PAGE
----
Deutsche Tourenwagen Masters 2001
DTM presentation in Hockenheim: top class driversb line-up, three strong makes, new race format, moderate prices - and more TV
Hockenheim. Clear the stage for the new season. For 2001, the DTM (Deutsche Tourenwagen Masters) presents itself more attractive and with more variation: with new drivers, the three makes Audi, Mercedes-Benz and Opel, with closer competition thanks to fine-tuning of the regulations, significantly more airtime from the two German public TV channels ARD and ZDF - and a new, action-packed race format. Will be taking the start: four Abt-Audi TT-Rs, ten Mercedes-Benz CLKs and eight Opel Astra V8 Coups, the race calendar consists of ten events.
The DTM driversb line-up is of high quality. Half of the 22 drivers have one or more titles from international championships to their names. And one of them is the one they are all after: reigning DTM-champion Bernd Schneider (Mercedes), the 1997 FIA GT champion and the 1995 DTM/ITC-champion. And not only his fellow-Mercedes-drivers want to put the pressure on him. DTM-runner-up Manuel Reuter, twice winner of the Le Mans 24 Hours, and Le Mans-winner Joachim Winkelhock spearhead the Opel-squad in order to bring the 2001 champion's title to the manufacturer from Rsselsheim. With eight race victories each, Mercedes-Benz and Opel were equally matched in last year's winner's list.
Just in time for the presentation, Abt Sportsline brings the new Abt-Audi TT-R to Hockenheim. "We have been working day and night", says team boss Hans-Jrgen Abt. "The process of the regulation changes has taken its time, therefore we are a little bit late. But we are incredibly motivated - this year, we will be challenging for the lead with the Audi." The team has already established one record: Abt's new signing Martin Tomczyk, 19, is the youngest DTM-driver of all times.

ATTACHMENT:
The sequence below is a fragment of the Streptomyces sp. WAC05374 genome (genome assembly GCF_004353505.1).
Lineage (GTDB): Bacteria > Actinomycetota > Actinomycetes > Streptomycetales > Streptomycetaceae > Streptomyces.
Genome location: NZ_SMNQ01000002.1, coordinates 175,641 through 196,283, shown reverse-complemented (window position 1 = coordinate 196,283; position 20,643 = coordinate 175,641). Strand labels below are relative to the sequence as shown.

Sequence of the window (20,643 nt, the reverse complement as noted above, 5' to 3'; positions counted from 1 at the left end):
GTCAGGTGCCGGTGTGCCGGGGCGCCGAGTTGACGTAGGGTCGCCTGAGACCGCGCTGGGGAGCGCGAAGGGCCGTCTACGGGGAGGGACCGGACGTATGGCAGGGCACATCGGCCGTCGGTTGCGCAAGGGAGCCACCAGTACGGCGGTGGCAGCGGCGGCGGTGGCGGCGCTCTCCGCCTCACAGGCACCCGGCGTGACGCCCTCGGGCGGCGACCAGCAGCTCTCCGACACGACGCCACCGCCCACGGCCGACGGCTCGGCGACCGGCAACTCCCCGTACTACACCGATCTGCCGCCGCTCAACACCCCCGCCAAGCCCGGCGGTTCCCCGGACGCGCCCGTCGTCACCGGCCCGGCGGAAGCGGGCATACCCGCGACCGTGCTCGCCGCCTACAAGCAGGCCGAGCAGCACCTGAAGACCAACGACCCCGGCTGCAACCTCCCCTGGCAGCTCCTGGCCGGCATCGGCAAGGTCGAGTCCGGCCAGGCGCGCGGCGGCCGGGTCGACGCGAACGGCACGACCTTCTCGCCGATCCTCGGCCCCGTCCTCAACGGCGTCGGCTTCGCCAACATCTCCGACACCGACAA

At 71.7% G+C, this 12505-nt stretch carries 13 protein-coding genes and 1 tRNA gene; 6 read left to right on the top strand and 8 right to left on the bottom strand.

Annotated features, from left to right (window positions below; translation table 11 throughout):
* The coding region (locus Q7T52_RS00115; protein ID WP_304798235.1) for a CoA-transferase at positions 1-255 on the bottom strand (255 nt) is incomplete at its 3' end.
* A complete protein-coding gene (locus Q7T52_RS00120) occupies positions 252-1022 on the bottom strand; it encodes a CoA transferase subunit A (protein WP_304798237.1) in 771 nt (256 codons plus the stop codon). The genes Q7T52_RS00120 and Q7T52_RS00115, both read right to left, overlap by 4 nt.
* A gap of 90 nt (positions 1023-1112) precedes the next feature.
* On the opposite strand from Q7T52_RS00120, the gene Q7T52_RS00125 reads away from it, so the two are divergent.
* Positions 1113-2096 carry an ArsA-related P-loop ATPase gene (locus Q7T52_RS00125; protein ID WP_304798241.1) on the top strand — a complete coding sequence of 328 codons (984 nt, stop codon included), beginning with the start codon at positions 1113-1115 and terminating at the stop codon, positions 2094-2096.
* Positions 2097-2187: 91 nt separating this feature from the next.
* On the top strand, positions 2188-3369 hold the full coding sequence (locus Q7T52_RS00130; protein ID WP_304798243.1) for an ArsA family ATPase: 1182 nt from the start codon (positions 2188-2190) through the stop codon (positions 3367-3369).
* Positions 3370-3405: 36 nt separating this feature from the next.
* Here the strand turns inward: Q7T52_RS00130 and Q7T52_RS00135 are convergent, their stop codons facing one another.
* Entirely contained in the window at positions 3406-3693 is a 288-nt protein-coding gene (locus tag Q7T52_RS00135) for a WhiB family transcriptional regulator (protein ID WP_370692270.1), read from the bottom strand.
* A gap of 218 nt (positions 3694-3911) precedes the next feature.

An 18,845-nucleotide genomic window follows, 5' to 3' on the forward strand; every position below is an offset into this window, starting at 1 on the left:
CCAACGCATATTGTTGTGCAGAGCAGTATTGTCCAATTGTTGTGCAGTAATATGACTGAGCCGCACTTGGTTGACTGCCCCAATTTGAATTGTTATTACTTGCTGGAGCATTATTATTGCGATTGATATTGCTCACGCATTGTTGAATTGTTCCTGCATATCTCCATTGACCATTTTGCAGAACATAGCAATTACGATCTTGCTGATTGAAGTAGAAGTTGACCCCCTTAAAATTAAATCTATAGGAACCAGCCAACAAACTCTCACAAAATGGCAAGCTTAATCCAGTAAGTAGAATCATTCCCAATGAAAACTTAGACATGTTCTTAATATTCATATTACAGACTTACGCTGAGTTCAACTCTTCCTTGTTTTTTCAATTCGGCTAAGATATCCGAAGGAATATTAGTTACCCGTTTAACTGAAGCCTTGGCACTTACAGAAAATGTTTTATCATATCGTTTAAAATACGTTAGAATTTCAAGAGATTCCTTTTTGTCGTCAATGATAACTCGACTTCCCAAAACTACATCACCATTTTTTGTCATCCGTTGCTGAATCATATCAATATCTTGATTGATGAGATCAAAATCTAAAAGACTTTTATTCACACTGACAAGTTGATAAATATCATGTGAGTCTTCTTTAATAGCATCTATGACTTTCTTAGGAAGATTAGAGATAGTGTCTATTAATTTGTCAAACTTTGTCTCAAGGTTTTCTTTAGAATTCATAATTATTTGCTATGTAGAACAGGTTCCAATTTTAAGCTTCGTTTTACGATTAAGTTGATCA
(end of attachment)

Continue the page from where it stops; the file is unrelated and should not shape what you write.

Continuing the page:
Compact and with an exciting plot - that it the best way to describe the DTM's new race format. Hans Werner Aufrecht, chairman of the DTM-organisation ITR: "It is our goal to further increase the fascination of the DTM, both for fans at the track and for the TV-spectators at home. To achieve this, we have made the modifications to the race format." In the only 45 minutes of qualifying on Saturday, each driver may complete no more than twelve laps, just like in Formula 1. On Sunday, there will be a 35 km qualifying race first. When the chequered flag drops, the race for the strategists and techicians of the teams starts, because after exactly 25 minutes, the main race will be started - covering a distance of 100 km, spiced up by a pit stop with tyre change.
With moderate ticket prices, video-walls, fan-TV, paddock tickets and pit-walk, the DTM increases its involvement for the fans at the track. TV-spectators benefit from more airtime by DTM-partners ARD and ZDF. Both channels will be alternately broadcasting the DTM live, from the qualifying race and the repair break through the main race and the winnersb ceremony. Also new are the channelsb experts: the ARD has signed former champion Klaus Ludwig, who will also be co-commentating the race live. Former DTM-driver Klaus Niedzwiedz will be the ZDF-expert.